Can you explain in details about the creation of the Spectre HQ in the desert?
This was shot on a flat desert plain near the Crater mountain exterior with minimal sets and flats for the actors to react to and it gave the camera crew something to lineup on. Everything else buildings, domes, crater walls, etc… were created by ILM.

How did you created the major explosion of the Spectre HQ?
The explosion was entirely real and full scale created by Chris Courbold and his team. Basically there were no buildings in those shots, as they would be added in in post by ILM and roto-ed in and around the engulfing detonations. Chris used a lot of dynamite and thousands of gallons of gasoline to get the sequential, advancing explosion effect.


There are various buildings destruction in the movie. What was your approach for them and how did you created them?
Of course I’d considered miniatures for the collapsing building in Mexico and the Mi6 building demolition, but the elaborate camera move that had originally been planned (simplified a little later) for the opening sequence ruled out miniatures for me. The sheer scale of the Mi6 building also didn’t really lend itself to miniatures.

Did you used miniatures in this project?
We started on that approach in one sequence but the tight schedule and logistics made us change direction.

How did you split the work amongst the other VFX studios?
ILM did the opening sequence and helicopter fight and Spectre base.
DNEG, all the London stuff at the end.
MPC, the Alpine and torture room sequences.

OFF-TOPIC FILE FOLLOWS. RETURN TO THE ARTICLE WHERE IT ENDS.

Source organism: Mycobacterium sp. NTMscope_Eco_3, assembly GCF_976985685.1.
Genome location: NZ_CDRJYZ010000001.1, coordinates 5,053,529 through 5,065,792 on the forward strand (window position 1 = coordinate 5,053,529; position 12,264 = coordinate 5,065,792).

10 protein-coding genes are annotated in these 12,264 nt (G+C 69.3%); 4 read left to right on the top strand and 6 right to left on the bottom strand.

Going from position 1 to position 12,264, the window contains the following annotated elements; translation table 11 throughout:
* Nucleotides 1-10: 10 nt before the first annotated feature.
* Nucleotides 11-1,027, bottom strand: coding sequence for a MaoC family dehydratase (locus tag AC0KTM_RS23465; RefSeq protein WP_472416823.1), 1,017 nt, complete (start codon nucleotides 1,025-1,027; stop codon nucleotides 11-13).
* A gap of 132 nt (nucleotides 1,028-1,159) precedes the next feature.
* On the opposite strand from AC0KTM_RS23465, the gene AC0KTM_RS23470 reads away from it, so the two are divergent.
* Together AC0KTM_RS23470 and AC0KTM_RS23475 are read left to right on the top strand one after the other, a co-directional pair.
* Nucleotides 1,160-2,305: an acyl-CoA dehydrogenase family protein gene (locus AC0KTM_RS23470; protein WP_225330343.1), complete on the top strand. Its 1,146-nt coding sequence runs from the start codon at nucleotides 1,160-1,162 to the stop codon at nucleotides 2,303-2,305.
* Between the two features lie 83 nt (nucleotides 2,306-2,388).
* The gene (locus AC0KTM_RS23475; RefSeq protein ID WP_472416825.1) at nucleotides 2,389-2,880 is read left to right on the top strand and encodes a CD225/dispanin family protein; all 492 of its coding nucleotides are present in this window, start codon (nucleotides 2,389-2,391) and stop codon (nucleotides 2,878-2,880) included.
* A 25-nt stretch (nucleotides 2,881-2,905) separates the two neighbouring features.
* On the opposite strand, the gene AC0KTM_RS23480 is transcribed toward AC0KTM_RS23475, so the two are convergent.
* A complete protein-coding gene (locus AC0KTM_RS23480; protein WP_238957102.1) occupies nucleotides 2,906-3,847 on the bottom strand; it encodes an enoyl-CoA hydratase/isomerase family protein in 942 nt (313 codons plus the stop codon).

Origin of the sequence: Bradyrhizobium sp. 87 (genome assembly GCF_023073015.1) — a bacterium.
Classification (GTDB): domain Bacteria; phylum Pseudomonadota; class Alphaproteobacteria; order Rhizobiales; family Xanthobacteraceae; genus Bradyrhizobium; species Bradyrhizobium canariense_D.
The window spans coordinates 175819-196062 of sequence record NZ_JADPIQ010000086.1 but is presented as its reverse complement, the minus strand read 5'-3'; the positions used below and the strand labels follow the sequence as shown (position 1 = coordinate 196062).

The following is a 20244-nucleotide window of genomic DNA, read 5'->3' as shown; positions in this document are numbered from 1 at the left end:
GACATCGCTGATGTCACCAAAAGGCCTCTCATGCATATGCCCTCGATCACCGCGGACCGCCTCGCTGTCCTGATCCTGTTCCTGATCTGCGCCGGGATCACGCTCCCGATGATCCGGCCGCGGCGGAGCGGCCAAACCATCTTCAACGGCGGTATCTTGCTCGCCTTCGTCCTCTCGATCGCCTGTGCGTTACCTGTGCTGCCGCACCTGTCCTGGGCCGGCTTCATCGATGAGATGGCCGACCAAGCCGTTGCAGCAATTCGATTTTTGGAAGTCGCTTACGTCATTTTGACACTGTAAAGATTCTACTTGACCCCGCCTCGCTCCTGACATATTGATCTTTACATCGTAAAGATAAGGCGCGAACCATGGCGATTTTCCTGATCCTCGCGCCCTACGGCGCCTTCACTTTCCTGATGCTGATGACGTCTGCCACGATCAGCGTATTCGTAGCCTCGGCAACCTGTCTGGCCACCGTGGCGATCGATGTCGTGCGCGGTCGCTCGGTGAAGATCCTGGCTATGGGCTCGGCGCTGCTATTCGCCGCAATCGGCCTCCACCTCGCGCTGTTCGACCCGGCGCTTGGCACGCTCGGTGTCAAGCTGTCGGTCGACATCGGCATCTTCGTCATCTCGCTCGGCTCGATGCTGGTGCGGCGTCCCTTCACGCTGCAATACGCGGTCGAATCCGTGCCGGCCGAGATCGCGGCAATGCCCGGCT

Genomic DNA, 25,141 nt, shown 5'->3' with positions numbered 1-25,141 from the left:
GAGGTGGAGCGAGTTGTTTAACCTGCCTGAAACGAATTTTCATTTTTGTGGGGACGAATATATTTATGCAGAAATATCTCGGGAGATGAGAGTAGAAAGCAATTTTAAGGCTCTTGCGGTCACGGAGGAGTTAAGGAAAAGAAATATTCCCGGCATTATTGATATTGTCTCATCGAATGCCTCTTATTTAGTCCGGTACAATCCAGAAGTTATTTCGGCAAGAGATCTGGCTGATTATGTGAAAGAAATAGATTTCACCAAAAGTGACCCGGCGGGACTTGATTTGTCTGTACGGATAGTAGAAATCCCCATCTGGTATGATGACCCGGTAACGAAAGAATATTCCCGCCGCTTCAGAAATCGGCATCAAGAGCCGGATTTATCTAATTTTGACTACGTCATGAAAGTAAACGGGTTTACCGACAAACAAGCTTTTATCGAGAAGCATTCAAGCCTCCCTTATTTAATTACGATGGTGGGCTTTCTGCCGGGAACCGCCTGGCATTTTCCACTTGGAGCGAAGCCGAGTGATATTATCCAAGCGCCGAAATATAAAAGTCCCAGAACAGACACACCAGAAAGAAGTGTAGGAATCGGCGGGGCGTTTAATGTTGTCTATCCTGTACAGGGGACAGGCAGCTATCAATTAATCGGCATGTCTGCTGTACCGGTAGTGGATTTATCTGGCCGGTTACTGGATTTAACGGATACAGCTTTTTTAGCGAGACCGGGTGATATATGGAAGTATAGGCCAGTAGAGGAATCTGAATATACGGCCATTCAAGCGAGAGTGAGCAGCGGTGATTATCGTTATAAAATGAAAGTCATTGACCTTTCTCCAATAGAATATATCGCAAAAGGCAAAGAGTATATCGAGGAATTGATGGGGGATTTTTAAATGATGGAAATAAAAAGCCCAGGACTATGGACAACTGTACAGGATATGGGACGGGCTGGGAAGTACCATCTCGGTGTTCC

Cinesite, all the Rome and Tangier bits.
Then Peerless a lot of other odds and sods.

What was the main challenge on this show?
The continuous open shot was the most unusual non-James Bond sequence in the movie, and unlike anything I’d done before.

Other than that just getting all those shots done and up to a certain standard in a 10 week post schedule was the biggest logistical challenge. My producer Leslie Lerman has to take the most credit for managing that.

What do you keep from this experience?
It’s not a lot of fun trying to ram through all these shots in 10 weeks.

How long have you worked on this film?
I started full time end of September 2014 and finished on the feature 20th of October three days before its press screening. Tight, very tight.

What was the size of your team?
We had Andrew Whitehurst as a hired gun from DNEG overseeing the second unit stuff, I’d worked with him a couple of times before plus he’d done SKYFALL for DNEG, then a in-house two man comp team banging out temps for the editor and then a couple of hundred shots for the movie, four in the VFX production office and a couple of VFX editors.

What is your next project?
I have nothing yet.

What are the four movies that gave you the passion for cinema?
2001 A SPACE ODYSSEY, KING KONG (1933), THE WILD BUNCH and CLOSE ENCOUNTERS OF THE THIRD KIND.

A big thanks for your time.





© Vincent Frei – The Art of VFX – 2015

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Vincent Frei

Founder & Editor-in-Chief // VES Member // Former comp artist